End of the War

By the end of the war, over 3,000 Seminole had been relocated from their homeland in Florida to Oklahoma, either by coercion or force. No one really knows how many died in combat or from injury and disease.

When Billy Bowlegs and his followers were taken away from Florida, it was the final act of Indian Removal east of the Mississippi. Fewer than two hundred Seminole remained in Florida. They were led by Abiaka – Old Sam Jones – who had been the firmest opponent of removal since the war began. He led his people into the deep wetlands of Florida. There they survived and became ancestors of the Seminole Tribe of Florida and the Miccosukee Tribe of Florida Indians.

The Seminole taken to Oklahoma arrived with almost nothing to their names. There they were situated on lands with which they were unfamiliar. The government had promised them a land of their own; but instead they found themselves on the reservation of the Creek Indians – the same people who had previously allied with the United States Army against them.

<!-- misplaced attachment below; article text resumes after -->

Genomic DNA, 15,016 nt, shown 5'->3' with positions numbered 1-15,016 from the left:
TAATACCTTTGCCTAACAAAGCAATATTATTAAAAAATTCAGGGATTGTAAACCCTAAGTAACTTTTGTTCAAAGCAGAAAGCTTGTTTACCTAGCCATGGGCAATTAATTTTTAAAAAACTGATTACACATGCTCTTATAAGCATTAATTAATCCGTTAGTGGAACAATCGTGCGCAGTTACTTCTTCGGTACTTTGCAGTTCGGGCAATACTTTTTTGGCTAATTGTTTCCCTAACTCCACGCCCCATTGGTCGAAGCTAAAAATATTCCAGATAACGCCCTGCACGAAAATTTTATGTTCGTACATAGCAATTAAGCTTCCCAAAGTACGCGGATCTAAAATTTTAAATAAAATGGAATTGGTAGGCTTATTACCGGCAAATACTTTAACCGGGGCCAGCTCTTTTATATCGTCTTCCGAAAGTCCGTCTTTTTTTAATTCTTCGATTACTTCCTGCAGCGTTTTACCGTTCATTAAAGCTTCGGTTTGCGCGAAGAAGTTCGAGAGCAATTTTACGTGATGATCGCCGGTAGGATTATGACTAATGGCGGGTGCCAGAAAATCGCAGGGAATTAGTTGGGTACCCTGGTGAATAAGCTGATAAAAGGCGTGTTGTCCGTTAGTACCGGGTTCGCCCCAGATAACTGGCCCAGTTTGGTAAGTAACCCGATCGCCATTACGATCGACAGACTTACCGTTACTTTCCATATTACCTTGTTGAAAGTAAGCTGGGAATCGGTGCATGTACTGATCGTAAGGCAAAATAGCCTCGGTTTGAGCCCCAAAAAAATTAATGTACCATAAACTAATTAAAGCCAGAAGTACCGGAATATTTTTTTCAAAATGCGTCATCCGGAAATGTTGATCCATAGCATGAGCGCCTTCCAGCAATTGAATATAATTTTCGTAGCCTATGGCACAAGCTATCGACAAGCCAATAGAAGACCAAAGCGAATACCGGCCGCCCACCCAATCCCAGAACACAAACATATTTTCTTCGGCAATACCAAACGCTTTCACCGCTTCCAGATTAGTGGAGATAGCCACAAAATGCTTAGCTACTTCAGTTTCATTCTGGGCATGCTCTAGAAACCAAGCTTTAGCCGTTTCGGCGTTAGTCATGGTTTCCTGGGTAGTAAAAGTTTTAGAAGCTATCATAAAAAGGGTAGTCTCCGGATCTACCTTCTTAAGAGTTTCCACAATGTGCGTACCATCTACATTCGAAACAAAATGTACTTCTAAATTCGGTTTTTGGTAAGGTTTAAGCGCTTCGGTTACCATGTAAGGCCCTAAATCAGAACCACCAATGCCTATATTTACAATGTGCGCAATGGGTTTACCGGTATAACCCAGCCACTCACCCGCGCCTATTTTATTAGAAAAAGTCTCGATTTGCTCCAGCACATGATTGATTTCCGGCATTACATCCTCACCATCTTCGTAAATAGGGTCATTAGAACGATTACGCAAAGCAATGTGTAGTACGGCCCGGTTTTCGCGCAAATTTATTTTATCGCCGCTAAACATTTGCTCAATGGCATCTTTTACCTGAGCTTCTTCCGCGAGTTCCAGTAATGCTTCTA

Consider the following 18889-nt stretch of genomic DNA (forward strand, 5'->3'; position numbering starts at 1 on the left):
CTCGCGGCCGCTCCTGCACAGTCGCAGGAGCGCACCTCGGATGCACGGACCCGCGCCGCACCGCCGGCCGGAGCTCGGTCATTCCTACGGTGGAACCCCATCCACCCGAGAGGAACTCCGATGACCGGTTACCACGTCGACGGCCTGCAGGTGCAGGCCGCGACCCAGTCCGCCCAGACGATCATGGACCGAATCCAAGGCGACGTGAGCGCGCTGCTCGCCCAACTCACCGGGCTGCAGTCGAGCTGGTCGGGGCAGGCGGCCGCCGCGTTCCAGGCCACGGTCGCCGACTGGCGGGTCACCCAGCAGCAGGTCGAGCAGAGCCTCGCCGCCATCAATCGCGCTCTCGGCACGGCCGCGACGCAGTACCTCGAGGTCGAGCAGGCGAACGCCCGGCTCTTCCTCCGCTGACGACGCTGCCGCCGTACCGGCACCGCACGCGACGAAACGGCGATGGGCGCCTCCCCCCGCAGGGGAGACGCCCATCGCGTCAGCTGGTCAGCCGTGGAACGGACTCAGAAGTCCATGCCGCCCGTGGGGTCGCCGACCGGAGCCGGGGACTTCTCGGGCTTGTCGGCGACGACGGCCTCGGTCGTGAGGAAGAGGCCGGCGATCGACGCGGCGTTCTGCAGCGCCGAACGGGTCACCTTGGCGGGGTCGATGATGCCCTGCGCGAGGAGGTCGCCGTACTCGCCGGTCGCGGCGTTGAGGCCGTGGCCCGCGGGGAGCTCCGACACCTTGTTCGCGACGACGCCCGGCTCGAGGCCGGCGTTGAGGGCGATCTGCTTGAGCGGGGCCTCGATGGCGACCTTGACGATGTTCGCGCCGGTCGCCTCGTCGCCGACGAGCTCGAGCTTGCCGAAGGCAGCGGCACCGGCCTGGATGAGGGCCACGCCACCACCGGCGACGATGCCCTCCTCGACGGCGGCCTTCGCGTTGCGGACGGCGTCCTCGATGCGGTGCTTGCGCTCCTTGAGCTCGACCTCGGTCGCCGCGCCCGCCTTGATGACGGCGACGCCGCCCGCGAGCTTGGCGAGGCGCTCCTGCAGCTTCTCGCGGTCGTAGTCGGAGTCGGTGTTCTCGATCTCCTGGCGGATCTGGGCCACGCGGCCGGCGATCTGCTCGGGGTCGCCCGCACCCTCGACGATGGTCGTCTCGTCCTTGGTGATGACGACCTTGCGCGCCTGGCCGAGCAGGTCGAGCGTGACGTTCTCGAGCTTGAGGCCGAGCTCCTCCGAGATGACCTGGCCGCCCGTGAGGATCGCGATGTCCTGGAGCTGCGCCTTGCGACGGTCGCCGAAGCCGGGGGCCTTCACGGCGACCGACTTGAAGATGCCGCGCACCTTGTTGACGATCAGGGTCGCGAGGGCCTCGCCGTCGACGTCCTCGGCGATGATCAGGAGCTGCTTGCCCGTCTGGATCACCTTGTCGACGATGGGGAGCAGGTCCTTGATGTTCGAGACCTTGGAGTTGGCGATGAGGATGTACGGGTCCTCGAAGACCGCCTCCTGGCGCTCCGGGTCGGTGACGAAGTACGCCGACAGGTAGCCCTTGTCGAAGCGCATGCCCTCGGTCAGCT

Many Black Seminole, who agreed to relocate under the promise they would be recognized as Tribal members and afforded certain protections, instead found that the Creek subscribed to the same philosophies of slavery they had fought to escape in Florida. Some of them left Oklahoma, following Coacoochee and John Horse to Mexico where they were granted lands along the border. Others campaigned for independence in Oklahoma and became the ancestors of today’s Seminole Nation of Oklahoma.

The end of the war was the beginning of the rest of the story in the deep South, and Florida in particular. Ultimately, the wild and untamed Florida would be in parts dredged, drained, filled, and transformed for development. The nation’s goals of occupying Florida and capitalizing on her resources were realized, but at a significant cost to others. Cultural practices of the Seminole were threatened as their lifestyles were adapted to changing environments and assimilation to their new neighbors, the white settlers.

Along with their brothers and sisters in the rest of the South, African Americans in Florida continued to suffer through emancipation, terror lynchings, the Civil Rights Era, and Jim Crow laws that served to institutionalize economic, educational, and social disadvantages for African Americans and other people of color living in the South.

This has left the country with a traumatic legacy of wounds that are slow to heal.


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